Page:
- Technical Skills
University of Minnesota (Ph. D.)
|Degree||Doctor of Philosophy in Computer Science (in progress)|
|Advisor||Dr. Gopalan Nadathur|
|Thesis||Reasoning about Linear Logic Specifications (working title)|
|Time Frame||2011 — 2017|
Drexel University (M.S.C.S.)
|Degree||Master of Science in Computer Science|
|Advisor||Dr. Spiros Mancoridis|
|Thesis||pcapstich: A Tool to Collect Singleton One-way Delay and Loss Measurements|
|Time Frame||2002 — 2011|
Drexel University (B.S.C.S.)
|Degree||Bachelor of Science in Computer Science|
|Time Frame||1998 — 2002|
|Time Frame||2013 — present|
Formal Software Verification (2015-present)
AutoCorress is an extension to the Isabelle Theorem Prover that encodes a large subset of the C programming language into a monadic form better suited for human reasoning, i.e., it closely resembles the original code. My task is to understand how to effectively use AutoCorress to verify relevant properties relating to Rockwell Collins work on the SMACCMS project.
Automated System Requirement Verification (2013-2015)
Primary developer of SpeAR, a tool for system requirement specification and verification. SpeAR accepts formalized requirements and translated these requirements to a synchronous dataflow language. Another tool, jkind, translated this synchronous dataflow language to specifications suitable for SMT solvers. Through this series of translation, some properties of the specified system requirements could be verified in an automated fashion. SpeAR is written in Java using the Eclipse IDE with the xtext plugin.
|Title||Senior Member of the Engineering Staff|
|Time Frame||2003 — 2011|
Malware Provenance (2010 — 2011)
Applied statistical modeling techniques to data retrieved via analysis of binary malware in an attempt to recover authorship information.
Transparent Protocol Layer Altering Network Device (2005 — 2010)
Worked with team members in the Advanced Technology Laboratory to design and implement a network device that could alter standard protocol behaviors to better suit network characteristics. The modifications to protocol behavior were implemented such that clients required no modification or non-standard configuration. The system allowed for easy modification of protocol behavior through configuration files and served as an experiment platform for new protocol modifications. The device was tested during a number of live aerial exercises. Later revisions of this project relied extensively on the Click Modular Router.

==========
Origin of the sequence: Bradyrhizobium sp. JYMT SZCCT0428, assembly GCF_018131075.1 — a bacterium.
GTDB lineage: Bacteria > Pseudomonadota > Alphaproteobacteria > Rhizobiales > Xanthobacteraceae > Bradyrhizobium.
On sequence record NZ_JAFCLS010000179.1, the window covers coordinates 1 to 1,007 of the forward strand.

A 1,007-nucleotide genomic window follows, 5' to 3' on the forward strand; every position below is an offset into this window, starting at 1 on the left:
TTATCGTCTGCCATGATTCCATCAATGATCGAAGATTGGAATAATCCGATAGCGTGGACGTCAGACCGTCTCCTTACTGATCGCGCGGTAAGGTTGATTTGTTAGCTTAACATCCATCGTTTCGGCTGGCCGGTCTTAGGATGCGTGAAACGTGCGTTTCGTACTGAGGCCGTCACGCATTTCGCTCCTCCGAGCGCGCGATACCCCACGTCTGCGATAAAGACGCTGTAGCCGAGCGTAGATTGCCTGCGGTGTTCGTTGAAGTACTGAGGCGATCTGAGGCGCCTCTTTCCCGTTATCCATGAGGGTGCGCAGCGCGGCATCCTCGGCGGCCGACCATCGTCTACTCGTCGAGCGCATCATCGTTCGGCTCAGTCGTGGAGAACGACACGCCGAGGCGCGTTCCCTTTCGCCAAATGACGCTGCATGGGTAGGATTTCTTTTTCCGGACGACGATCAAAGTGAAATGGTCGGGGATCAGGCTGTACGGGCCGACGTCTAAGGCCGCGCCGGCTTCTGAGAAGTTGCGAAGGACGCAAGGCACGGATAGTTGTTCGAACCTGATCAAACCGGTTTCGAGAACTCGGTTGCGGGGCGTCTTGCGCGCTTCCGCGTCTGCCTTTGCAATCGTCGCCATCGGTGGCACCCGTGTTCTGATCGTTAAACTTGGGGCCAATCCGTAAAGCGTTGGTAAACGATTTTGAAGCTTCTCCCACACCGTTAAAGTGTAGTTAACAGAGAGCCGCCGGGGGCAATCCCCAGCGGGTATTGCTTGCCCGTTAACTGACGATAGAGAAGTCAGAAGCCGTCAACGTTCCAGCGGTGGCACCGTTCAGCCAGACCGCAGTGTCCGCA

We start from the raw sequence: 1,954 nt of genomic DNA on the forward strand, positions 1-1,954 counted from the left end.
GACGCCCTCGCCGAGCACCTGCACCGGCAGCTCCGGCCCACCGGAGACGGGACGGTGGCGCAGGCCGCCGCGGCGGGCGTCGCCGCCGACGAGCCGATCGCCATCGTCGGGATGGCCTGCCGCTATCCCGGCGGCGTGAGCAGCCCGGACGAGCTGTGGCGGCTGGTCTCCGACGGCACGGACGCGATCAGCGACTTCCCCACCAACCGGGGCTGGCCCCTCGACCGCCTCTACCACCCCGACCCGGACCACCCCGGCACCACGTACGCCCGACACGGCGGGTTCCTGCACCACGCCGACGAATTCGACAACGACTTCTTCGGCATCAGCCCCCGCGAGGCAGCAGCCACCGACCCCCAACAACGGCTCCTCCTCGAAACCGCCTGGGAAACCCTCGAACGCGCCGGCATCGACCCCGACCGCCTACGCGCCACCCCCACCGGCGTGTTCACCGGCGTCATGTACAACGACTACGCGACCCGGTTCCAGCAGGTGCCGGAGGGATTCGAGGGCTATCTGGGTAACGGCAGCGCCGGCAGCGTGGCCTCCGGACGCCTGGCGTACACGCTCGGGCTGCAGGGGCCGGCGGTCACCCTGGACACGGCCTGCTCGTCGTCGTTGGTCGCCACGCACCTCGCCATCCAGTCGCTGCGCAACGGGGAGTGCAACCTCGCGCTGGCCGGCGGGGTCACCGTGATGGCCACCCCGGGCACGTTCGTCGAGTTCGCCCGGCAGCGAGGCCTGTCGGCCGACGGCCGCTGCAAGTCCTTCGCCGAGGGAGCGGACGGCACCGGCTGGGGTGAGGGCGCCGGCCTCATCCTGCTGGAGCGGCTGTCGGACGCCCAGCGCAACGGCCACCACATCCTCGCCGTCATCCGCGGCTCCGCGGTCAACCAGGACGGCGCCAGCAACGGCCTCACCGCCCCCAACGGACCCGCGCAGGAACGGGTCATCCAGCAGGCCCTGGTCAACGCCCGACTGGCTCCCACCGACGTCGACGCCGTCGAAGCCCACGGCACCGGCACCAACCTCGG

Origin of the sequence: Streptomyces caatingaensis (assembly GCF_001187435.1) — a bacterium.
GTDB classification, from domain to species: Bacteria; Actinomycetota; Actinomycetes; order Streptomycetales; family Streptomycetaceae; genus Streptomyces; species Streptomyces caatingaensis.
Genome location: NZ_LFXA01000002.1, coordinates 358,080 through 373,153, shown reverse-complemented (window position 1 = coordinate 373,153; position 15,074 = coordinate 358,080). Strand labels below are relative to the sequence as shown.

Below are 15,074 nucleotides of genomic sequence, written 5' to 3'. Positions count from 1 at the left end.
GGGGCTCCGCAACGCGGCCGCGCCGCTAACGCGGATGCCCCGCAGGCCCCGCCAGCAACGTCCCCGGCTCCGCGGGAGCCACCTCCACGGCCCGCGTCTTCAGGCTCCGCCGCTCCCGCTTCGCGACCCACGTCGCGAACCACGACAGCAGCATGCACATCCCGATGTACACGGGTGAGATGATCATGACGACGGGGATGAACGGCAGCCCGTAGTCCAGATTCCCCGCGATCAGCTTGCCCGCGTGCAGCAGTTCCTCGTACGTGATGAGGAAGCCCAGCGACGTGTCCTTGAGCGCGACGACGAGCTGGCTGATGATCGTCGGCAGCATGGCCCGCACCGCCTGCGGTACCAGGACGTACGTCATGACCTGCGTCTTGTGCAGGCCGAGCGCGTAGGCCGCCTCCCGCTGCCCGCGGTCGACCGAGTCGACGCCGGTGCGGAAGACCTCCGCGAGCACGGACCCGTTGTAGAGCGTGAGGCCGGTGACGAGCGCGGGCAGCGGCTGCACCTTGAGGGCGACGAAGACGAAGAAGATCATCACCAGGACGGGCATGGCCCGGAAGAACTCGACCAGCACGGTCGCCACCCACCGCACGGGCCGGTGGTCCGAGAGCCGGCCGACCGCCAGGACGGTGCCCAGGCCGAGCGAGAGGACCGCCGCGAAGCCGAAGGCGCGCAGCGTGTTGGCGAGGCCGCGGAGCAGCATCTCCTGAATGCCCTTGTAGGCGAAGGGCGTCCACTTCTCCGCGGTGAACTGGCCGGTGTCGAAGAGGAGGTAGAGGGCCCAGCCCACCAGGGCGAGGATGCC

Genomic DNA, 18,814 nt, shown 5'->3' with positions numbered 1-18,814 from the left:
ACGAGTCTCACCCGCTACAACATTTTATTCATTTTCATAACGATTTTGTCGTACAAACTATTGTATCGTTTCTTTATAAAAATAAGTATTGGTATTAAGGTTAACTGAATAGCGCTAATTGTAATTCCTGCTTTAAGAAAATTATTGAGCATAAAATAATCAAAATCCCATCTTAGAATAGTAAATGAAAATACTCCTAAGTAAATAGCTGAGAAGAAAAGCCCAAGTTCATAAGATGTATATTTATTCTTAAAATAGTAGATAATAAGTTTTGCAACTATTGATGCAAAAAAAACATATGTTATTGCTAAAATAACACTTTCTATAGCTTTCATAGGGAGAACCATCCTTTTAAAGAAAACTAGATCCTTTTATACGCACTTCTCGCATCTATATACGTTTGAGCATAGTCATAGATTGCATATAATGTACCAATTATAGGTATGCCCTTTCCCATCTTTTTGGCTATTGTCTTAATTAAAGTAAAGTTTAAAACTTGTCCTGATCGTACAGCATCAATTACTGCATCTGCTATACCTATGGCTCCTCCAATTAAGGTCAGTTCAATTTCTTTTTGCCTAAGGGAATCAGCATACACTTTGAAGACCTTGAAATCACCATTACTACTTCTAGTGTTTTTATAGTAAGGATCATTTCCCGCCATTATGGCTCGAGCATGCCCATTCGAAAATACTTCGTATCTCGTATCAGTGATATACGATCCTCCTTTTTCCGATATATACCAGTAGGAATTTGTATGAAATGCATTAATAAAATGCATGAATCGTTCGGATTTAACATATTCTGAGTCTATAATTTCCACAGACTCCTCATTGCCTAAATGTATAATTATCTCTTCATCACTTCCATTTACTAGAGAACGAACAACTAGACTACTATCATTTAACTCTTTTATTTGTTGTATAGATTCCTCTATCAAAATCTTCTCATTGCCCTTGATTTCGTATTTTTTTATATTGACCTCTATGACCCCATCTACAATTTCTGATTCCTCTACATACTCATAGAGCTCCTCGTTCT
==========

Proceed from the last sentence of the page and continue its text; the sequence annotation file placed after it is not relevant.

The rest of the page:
Buffer Overflow Mitigation (2003 — 2004)
Developed an experimental technique and framework that allowed buffer overflows to be detected and mitigated in c code at runtime. The prototype framework for this technique used the C Intermediate Language to transform programs into ones that would dynamically increase buffer size upon detection of overruns. Buffer overruns were detected using electric fence.
University of Minnesota
|Time Frame||2011 — 2015|
Advanced Programming Principles Principles (x3)
Students were introduced to techniques for creating correct, robust, modular programs including: computing with symbolic data, recursion/induction, functional programming, impact of evaluation strategies, organizing data/computations around types, search-based programming, informal reasoning about programs.
Program Design and Development (x3)
A project based course intended to expose students to: principles of programming design/analysis, concepts in software development, large development using C/C++, data structures, debugging, files, I/O, state machines, testing, and coding standards.
Programming Languages (x2)
This course had two primary goals: (1) to expose students to language design principles, concepts, constructs; (2) to make students more familiar with language paradigms and their applications.
Dan DaCosta. Towards Reasoning About Properties of Imperative Programs using Linear Logic. Report submitted in partial fulfillment of my written preliminaries.
Dan DaCosta. pcapstitch: A tool to collect singleton one-way delay and loss measurements. Master thesis’s submitted in partial fulfillment of my Ms. of Computer Science from Drexel University.
Dan DaCosta, Christopher Dahn, Spiros Mancoridis and Vassilis Prevalakis. Characterizing the Security Vulnerability Likelihood of Software Functions. In the IEEE Proceedings of the 2003 International Conference on Software Maintenance (ICSM’03), Amsterdam, The Netherlands, September, 2003.
Dan DaCosta and Gopalan Nadathur. Towards Reasoning about Properties of Imperative Programs using Linear Logic. Midwest Verification Days 2014, Columbia, MO, October 3-4, 2014.
Jesse Brown and Daniel DaCosta. Synthesizing Adaptive Protocols by Selective Enumeration (SYNAPSE). Symposium on Click Modular Router, Belgium, November 23-24, 2009.
Dan DaCosta and Todd Hughes. Adaptive Code Injection Attack Mitigation. Sante Fe Institute Business Network Topical Meeting - Adaptive and Resilent Computing Security (ARCS), November 3rd and 4th 2004, Sante Fe, New Mexico.
|Programming Languages||OCaml, Python, C, Java, Teyjus, C++, Perl, Haskell|
|Verification Tools||Isabelle, AutoCorres, Abella, jkind, Coq|
|General Development Tools||Emacs, GDB, Valgrind, Eclipse, Vim, Xtext, SQLite|
|Web Development Tools||Pyramid, Jekyll, Ziggurat Foundations|